Why? Why? Why? Feast of the Holy Family

GOD’S WORD TODAY - Jonjee C. Sumpaico, S.J. (The Philippine Star) - December 29, 2013 - 12:00am

I remember those moments in my childhood when I thought that my tatay was the biggest person in the world.  I also remember that my nanay was the wisest person in the world. If I had questions or needed something that only a grown-up person could answer or give, I knew very well the people I had to approach. I grew up living with my colossal father and my understanding mother. And all seemed just fine.

This might just be a general case for children in their journey of growing up. They look up to their parents as people who can do no wrong; who cannot be buffeted by life’s storms; and who are always in control of things. Until of course they grow a bit older and realize that their journeys are a bit similar.

As I hit the midlife age of 40 a few months back, I asked my father how it was like for him to have gone through life. He narrated to me stories of how life was not that easy — that there were plenty of  struggles as well as successes. He told me how he had found strength in my mother and how they had grown old together through the years of holding on to each other and being grateful for the blessings and challenges that they faced in faith. Still, they had encountered lots of questions as they went through their own journey.

Perhaps this is the reality of life where we find ourselves in, as people who are “on the move” in our own specific times and places. Our life-questions may find answers, may be deferred, or may even be left hanging.

Pope Francis pointed this out as he addressed the Filipino community who visited him a few weeks after super typhoon Yolanda hit the country. After listening to Cardinal Luis Tagle’s words on the occasion of the blessing of the mosaic of Saint Pedro Calungsod, the Pope had this to say:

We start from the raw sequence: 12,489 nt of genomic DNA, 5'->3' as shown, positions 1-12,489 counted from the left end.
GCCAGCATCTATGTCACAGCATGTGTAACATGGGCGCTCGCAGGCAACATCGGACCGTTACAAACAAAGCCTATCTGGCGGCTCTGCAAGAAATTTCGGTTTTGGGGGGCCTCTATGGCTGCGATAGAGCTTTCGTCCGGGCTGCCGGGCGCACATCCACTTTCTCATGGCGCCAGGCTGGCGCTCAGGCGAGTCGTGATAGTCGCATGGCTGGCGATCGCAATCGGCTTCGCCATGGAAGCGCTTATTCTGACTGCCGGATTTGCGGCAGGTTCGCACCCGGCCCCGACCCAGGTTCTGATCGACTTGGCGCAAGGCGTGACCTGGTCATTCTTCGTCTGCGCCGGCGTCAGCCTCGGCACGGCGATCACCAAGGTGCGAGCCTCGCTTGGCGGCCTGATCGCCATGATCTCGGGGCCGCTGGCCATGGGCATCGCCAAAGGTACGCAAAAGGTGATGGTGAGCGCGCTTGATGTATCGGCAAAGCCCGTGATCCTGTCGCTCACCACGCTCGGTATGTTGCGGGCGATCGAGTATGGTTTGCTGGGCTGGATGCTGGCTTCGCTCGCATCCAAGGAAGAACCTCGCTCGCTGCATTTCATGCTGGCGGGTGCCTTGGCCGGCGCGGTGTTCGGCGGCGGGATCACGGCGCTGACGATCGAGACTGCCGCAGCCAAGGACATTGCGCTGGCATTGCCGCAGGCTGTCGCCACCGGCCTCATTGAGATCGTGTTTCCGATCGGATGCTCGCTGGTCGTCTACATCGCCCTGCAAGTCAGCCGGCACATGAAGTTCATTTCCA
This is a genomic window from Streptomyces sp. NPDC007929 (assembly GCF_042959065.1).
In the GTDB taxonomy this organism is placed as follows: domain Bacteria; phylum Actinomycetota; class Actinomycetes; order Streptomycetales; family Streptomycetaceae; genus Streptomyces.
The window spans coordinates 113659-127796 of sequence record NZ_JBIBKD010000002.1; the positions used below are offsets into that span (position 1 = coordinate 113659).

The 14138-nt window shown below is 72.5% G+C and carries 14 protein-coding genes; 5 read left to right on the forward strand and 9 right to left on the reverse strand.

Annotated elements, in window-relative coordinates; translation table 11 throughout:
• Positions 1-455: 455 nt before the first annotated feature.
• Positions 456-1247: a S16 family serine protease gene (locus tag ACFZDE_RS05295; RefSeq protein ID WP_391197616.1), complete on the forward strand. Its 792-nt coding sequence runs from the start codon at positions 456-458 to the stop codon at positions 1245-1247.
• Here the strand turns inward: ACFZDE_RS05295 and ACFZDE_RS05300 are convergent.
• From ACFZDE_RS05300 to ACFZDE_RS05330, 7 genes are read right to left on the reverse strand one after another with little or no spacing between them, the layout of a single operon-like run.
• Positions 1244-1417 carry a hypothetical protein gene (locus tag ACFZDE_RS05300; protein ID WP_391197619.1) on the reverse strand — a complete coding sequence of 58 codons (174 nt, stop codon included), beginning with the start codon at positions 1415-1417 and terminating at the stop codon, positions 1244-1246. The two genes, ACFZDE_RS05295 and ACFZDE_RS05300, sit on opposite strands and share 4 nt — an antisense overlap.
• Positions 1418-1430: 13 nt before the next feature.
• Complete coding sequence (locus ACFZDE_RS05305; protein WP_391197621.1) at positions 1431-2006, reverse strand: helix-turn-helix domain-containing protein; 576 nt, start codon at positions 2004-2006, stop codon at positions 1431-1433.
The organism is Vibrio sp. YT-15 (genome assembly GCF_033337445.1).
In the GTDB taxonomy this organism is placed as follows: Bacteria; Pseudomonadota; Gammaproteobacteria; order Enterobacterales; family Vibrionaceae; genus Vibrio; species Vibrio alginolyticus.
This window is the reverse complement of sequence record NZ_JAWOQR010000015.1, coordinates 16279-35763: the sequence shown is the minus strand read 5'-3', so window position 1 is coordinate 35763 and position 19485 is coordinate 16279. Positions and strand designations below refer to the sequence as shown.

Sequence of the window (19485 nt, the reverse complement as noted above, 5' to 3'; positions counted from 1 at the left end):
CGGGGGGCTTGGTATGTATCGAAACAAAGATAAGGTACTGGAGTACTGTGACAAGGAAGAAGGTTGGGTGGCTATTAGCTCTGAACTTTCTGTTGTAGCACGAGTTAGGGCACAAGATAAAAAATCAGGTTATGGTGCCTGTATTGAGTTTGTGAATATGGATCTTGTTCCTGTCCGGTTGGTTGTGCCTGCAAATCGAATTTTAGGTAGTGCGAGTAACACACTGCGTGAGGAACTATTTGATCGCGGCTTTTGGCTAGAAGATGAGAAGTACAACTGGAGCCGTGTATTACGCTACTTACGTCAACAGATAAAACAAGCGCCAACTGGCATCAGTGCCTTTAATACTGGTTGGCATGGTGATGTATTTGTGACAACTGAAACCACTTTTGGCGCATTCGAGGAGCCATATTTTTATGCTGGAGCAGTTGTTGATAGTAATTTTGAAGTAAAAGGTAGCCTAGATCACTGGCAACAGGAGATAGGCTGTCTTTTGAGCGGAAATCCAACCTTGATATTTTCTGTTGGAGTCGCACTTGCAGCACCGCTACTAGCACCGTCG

“I thank my brother Cardinal Tagle, for his words full of faith, full of pain and full of hope. Recently I too was close to your people. And I felt that the trials were tough, too tough! But I also felt that the people were strong! What the Cardinal has said is true: faith comes from ruins. The solidarity of all in a trying moment. Why do these things happen? We cannot explain them. There are many things that we cannot understand. When children begin growing up they do not understand certain things, and they begin to ask their father and mother questions: Why father? Why? Why? Psychologists call this the “age of the why” , the “age of the whys” . Because a child does not understand... And if we are careful we will see that the child does not wait for his father or mother’ s response, he will continue to ask why.... The child is insecure and needs his father and mother to look at him. He needs his parents’ gaze, he needs the heart of his parents. In these moments of great suffering, do not tire of asking: “why?” as children do.... And thus you draw our Father’ s eyes to your people; you draw the affection of our Father in Heaven upon you. Like a child asks: “Why? Why?” . In moments of pain, let this strength be prayer: the prayer of the “why?”, without asking for explanation, asking only that our Father watch over us. I am with you in this prayer of the “why?”

Sometimes, life does not have quick answers to offer. But we are assured in faith that Someone sees us through the daily grind. We may not find ourselves in our comfort zones but God’s promise of being with us becomes our source of strength and stability.

As we celebrate the feast of the Holy Family, we get a certain consolation from the knowledge that we are not alone. Even the Holy Family had its own share of questions in life. When the Angel Gabriel visited Mary, she had questions to wrestle with. When Joseph saw the angel in his dream, he previously had doubts over taking Mary into his home.

Both Mary and Joseph had to be sensitive to how God communicated to them – when to flee, when to keep still and remain in a foreign land, and when to have the courage to get back on their feet and return to their homeland.As they were true to their daily concerns, they brought their own “why” into prayer.

This example of life was perhaps the best gift that Joseph and Mary bequeathed to Jesus. It was not about the questions that people ask. Rather it is about how people of faith put God at the center in their asking of their questions.Teaching Jesus as He grew up to ask the help from His Father and to trust in God’s abiding presence even in the midst of the uncertainties of life was the best present  that Joseph and Mary gratefully returned to their Creator.

May we always learn that God’s gaze is our assurance and our hope. Joseph and Mary, intercede for us. Place us ever closer to your Son.


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